These are all great movies during Halloween, but there are great hidden gems that viewers will often overlook. In commemorating the season, I will be highlighting a few amazing but often overlooked gems throughout the decades.  This series will explore a few cultural shifts within each decade through horror films.

The 1970s — Satanic Panic at the Disco!

The 70s emphasized pushing the envelope on what could be shown to an audience. It introduced the exploitation genre. This often portrayed depictions of gratuitous violence and sex.  Naturally, the overlap of horror would not be farfetched.  Here are a few notable movies from the 70s that aren’t as well-known but still worth watching.

The Omen (1976)

Films like The Exorcist would take the world by storm sewing the seeds for the future, ‘Satanic Panic’. However,  while The Exorcist, played into the fears of the human experience with demonic forces on an individual level, The Omen, explores the larger anxiety of “The End Times”.  What if (similar to Jesus) Satan was born into the flesh and lived as a child among us?  An anti-Christ destined to bring about the end of times.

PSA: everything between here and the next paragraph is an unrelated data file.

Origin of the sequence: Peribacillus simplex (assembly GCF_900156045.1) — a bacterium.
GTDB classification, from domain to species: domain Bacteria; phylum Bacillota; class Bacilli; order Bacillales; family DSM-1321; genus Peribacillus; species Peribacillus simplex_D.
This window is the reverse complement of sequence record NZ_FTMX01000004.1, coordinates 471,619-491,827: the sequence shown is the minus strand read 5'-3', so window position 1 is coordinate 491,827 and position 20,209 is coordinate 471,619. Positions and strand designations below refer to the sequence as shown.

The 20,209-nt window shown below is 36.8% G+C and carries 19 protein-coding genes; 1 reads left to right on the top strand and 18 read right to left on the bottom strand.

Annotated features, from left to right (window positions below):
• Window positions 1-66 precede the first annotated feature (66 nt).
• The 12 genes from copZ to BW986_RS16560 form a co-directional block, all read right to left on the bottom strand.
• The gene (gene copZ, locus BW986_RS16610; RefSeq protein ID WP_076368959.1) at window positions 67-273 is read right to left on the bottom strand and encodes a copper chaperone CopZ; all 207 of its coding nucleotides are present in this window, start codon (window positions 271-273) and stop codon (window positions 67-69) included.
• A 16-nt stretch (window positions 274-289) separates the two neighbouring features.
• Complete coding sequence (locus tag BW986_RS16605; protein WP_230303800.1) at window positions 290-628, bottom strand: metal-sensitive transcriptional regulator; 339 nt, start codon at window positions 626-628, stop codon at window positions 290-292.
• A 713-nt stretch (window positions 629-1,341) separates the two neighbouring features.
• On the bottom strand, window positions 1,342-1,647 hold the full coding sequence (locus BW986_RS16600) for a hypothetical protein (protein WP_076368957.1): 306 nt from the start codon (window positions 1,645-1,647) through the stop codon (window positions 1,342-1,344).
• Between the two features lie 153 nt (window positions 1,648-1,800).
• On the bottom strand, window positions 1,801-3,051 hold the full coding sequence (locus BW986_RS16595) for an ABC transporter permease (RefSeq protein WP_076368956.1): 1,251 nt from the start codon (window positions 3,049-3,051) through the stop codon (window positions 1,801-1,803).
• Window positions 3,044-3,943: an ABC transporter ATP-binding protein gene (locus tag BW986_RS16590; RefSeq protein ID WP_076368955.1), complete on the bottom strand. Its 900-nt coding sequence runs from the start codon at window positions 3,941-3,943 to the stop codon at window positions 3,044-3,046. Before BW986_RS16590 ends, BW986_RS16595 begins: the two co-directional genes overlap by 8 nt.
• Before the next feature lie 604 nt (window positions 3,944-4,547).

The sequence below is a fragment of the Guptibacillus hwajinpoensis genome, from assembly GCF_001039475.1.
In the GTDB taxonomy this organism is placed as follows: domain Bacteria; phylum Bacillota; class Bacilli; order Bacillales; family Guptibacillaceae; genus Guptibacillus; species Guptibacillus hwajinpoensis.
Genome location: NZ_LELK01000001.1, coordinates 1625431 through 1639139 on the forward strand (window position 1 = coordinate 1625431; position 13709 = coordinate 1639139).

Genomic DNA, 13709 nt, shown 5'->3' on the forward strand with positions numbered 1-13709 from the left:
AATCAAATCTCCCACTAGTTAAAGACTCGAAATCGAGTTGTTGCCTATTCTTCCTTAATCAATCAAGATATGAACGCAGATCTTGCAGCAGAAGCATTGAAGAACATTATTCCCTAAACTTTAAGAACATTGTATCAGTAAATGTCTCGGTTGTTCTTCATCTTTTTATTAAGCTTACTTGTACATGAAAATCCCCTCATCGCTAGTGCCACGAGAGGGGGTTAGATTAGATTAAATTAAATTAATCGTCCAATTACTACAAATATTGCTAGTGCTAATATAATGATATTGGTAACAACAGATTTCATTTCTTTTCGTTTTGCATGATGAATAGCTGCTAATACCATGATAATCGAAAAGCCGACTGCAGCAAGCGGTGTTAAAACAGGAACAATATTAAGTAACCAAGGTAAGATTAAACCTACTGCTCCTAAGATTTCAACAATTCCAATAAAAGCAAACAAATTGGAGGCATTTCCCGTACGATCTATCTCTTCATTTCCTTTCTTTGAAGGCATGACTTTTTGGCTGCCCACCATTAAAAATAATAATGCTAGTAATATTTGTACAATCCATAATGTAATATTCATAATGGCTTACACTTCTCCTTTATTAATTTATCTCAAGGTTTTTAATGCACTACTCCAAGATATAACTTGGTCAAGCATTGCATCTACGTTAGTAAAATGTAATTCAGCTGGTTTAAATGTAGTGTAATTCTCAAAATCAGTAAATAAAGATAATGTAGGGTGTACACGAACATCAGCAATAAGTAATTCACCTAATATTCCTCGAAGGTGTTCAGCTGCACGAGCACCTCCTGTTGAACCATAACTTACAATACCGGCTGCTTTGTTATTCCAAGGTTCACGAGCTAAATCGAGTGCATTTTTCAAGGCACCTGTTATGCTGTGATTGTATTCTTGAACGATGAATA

House (1977)

While the horror genre in the US continued to push the boundaries of what a western audience could stomach watching. Back east in Japan, was also experimenting and pushing the envelope of what horror could become.  Nobahiku Obayashi’s, House, utilized diverse special effects that would still be considered terrifying and disturbing even by today’s standards.  Not only that, but House has inspired many modern Japanese horrors and well into Western horrors as well.

The Horror Genre Takes on Feminism

One thing that the horror genre tends to do is act as a reflection on larger societal fears and anxieties. The 1970s was a very crucial decade for the feminist movement. It emphasized the of end domestic violence against women, sexual harassment in the workplace, and the womens’ role at home. One of the biggest tropes in horror is of the terrified and helpless woman running and screaming for her life. 

While there were plenty of films during this era that continued to portray women as scared and fragile.  There was beginning to be a social pushback against strong women protagonists. Ridley Scott’s sci-fi film, Alien, with the main protagonist, Eleanor Ripley, is an example of this.  Played by Sigourney Weaver, Ripley has to survive insurmountable horrors while in space.  Alien’s success prompted more sequels, with the character Ripley being more fleshed out and explored each time.

Ripley (Weaver) encountering a xenomorph

The Stepford Wives (1972)